Regulators Should Think Twice Before Busting India's Banks
(Bloomberg) -- India seems intent on cleaning up a banking sector that’s plagued by bad loans and high-profile scams. The question is how damaging the cure will turn out to be.
On Monday, federal investigators went after Usha Ananthasubramanian, currently the head of state-run Allahabad Bank, filing formal charges over her alleged involvement in a multi-billion dollar fraud involving celebrity jeweler Nirav Modi. She’s accused of not sufficiently implementing central bank rules on inter-bank transfers while at Punjab National Bank — also state-run — thus allowing officials there to divert some $1.8 billion to Modi and his associates.
What’s really causing palpitations in bank boardrooms across India, though, is the Reserve Bank of India’s crackdown on public-sector banks that are carrying too many bad debts. One, Dena Bank, has already been told that it should stop lending and hiring. More may follow. The books of as many as 11 of the 21 state-controlled banks look shady enough to draw the RBI’s wrath.
Such punishments would in effect shut down a good portion of the Indian banking sector. After all, what’s a bank that can’t lend or grow? In the age of mobile phones, no one needs a bank merely to take deposits and dump them into government securities.
Both Ananthasubramanian’s indictment and the tightening noose around state-owned banks could be considered welcome signs that bad habits aren’t going to be tolerated any longer. The picture, however, isn’t so clear-cut. One of India’s most prominent female bankers, Ananthasubramanian oversaw Punjab National Bank only from 2015 to 2017; by then, the con job run by mid-level officials had been in place for years. She could be forgiven for feeling like she’s being made a scapegoat.
Worse, the charges against her appear to reflect yet another iteration of a dreadful Indian disease: the tendency to under-regulate and then over-punish. For years, the RBI sent out querulous notes about how best to supervise inter-bank transfers. Very few banks responded with internal reforms. In one of them, fraud took place. And now, in response to a public outcry, the cops have turned up and demanded to arrest everyone from the chairperson on down.
This is the kind of thing that rightly gets bankers worried and makes them decide that scrupulously adhering to a long and contradictory rulebook is the safest course of action. Even junior bankers will now wonder: Should I lend to anyone on the basis of a relationship with them if I can be arrested for that decision in a few years?
As for blocking banks from lending, it’s absolutely true that state-owned banks have been massively mismanaged in India. In many of them, crony capitalism reigns supreme: They lend money to politically connected businesses and lose it. In all of them, the demands of their primary shareholder — the government — are prioritized over the returns of deposit-takers.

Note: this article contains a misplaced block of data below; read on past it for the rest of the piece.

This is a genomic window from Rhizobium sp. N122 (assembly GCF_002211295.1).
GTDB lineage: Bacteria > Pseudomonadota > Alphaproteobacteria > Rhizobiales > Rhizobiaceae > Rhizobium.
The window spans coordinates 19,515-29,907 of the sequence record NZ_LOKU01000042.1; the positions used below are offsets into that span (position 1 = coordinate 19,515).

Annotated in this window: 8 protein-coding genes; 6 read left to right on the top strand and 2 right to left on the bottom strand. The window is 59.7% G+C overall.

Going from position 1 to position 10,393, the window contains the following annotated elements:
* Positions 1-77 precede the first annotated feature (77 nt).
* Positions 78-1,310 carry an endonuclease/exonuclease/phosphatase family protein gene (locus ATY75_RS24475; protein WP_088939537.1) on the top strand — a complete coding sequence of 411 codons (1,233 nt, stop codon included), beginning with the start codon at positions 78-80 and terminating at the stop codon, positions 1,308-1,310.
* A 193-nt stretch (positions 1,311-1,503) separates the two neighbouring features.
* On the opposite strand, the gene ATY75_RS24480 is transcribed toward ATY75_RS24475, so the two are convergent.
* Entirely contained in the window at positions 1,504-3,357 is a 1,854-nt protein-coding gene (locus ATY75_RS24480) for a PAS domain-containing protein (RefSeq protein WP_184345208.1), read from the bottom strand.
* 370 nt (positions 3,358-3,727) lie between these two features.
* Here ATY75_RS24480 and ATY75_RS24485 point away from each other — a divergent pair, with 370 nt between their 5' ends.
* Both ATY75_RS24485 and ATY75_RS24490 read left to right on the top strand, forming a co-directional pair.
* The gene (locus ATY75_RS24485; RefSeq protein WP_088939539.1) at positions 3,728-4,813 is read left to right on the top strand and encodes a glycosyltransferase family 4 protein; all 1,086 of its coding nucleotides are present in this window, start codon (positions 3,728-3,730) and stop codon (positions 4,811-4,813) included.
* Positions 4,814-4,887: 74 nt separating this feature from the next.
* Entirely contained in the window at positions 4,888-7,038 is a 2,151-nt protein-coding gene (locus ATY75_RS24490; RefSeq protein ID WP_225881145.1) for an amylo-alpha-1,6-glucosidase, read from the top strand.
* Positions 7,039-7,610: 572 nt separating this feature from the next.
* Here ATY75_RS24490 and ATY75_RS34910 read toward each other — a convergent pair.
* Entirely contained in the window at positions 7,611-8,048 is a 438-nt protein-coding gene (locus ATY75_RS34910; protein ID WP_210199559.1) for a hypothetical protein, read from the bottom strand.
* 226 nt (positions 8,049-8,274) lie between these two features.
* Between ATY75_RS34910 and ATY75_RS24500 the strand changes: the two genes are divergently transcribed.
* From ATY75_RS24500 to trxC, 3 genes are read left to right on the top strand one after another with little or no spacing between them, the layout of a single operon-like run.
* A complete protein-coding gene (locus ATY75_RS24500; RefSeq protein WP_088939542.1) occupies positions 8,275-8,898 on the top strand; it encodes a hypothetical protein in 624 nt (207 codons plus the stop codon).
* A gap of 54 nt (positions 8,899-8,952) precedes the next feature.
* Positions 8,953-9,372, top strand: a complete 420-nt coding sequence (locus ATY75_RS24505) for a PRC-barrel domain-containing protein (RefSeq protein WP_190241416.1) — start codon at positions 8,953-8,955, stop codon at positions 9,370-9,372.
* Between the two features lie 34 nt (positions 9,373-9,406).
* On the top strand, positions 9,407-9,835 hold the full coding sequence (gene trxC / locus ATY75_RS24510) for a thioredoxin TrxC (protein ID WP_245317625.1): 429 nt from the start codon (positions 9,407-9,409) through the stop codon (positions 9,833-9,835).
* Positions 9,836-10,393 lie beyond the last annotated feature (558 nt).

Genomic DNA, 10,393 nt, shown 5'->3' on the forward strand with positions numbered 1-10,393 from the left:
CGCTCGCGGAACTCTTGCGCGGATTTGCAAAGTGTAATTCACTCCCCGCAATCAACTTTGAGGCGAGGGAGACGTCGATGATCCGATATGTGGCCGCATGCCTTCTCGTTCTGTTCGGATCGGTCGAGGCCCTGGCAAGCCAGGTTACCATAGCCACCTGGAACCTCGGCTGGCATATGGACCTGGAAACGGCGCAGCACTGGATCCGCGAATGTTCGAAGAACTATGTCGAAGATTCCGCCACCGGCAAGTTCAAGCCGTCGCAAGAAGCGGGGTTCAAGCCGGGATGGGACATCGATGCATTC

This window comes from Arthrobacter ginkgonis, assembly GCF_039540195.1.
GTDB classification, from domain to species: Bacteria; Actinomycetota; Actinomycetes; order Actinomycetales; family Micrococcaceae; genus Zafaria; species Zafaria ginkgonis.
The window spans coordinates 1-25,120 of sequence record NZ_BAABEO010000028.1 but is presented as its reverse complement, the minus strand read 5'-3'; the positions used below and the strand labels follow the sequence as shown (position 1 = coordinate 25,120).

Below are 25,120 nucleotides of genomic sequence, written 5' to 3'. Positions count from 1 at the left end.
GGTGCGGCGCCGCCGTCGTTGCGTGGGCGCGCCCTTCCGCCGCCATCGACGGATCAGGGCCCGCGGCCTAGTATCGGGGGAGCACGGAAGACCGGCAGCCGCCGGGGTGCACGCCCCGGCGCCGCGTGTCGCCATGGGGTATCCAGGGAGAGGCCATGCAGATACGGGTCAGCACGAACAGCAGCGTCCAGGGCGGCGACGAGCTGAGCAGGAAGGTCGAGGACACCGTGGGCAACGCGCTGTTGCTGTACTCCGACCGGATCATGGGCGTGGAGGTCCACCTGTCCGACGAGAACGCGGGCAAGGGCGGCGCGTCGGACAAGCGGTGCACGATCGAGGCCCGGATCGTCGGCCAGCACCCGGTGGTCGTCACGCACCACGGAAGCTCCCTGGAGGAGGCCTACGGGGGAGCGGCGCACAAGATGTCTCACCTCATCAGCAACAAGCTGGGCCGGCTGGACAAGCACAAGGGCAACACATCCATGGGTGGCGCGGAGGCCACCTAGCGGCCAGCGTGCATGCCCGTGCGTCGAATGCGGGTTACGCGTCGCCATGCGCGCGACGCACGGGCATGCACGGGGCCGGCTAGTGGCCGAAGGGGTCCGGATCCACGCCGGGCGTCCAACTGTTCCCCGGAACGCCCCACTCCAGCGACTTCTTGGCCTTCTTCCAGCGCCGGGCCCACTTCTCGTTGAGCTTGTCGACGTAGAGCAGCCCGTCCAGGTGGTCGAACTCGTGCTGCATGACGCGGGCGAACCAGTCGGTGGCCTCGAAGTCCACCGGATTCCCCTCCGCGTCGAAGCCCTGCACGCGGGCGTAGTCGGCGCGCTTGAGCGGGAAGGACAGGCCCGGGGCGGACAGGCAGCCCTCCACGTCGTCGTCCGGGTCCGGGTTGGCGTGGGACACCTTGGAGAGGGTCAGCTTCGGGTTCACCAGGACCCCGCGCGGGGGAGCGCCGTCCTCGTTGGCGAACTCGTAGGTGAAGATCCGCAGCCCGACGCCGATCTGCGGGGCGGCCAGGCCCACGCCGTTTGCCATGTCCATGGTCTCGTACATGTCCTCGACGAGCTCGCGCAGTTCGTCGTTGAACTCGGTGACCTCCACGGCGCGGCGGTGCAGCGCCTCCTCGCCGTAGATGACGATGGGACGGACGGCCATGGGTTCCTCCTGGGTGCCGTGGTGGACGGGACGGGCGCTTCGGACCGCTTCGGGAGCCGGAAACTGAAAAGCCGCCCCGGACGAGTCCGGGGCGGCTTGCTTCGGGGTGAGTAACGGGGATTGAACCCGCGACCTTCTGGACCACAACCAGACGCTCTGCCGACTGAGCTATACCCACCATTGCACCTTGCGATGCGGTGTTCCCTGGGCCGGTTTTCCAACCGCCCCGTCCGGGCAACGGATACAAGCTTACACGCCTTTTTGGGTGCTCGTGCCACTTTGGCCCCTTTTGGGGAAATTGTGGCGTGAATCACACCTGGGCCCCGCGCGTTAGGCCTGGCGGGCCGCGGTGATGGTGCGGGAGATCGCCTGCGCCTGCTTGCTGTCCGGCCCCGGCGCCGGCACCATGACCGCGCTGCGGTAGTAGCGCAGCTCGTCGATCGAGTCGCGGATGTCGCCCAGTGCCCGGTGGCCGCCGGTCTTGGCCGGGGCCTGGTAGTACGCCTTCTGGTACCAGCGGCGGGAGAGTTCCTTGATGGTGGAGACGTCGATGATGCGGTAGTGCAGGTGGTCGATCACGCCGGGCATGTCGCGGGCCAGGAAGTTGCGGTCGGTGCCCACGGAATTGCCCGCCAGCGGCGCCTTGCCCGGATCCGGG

State-owned banks are thus forced to lend to dangerous or risky sectors, such as small-scale agriculture, for political reasons. Then they have to deal with the fallout when the government forgives those loans in hopes of winning farmers’ votes. These banks arguably should have been shut down ages ago.
But if state-owned banks aren’t going to be lending any more, who will? In India, companies depend almost entirely on bank finance. Perhaps larger conglomerates will be able to borrow abroad. Most small and medium enterprises, however, are still dependent on bank credit — particularly from state-owned banks, since private-sector banks tend to avoid lending to companies.
That supply of credit has already been shrinking as banks deal with provisioning for their bad assets; last financial year, personal loans represented 96 percent of new bank advances. Now that the RBI is cutting off banks and the cops are intimidating bankers, there’s not much chance that credit growth will recover sufficiently to support India’s nascent growth revival.
Nor are there many alternative sources of funding. It’s not as if India has a real corporate bond market; the government borrows so much that the selling and buying (mostly by state banks) of government securities has pretty much crowded out corporate bonds. Few companies have the sort of cash on hand that would allow them to make big, economy-shifting investments.
So, before they celebrate the demise of India’s scandal-marred banks, Indians might want to ask: What’s going to take their place?
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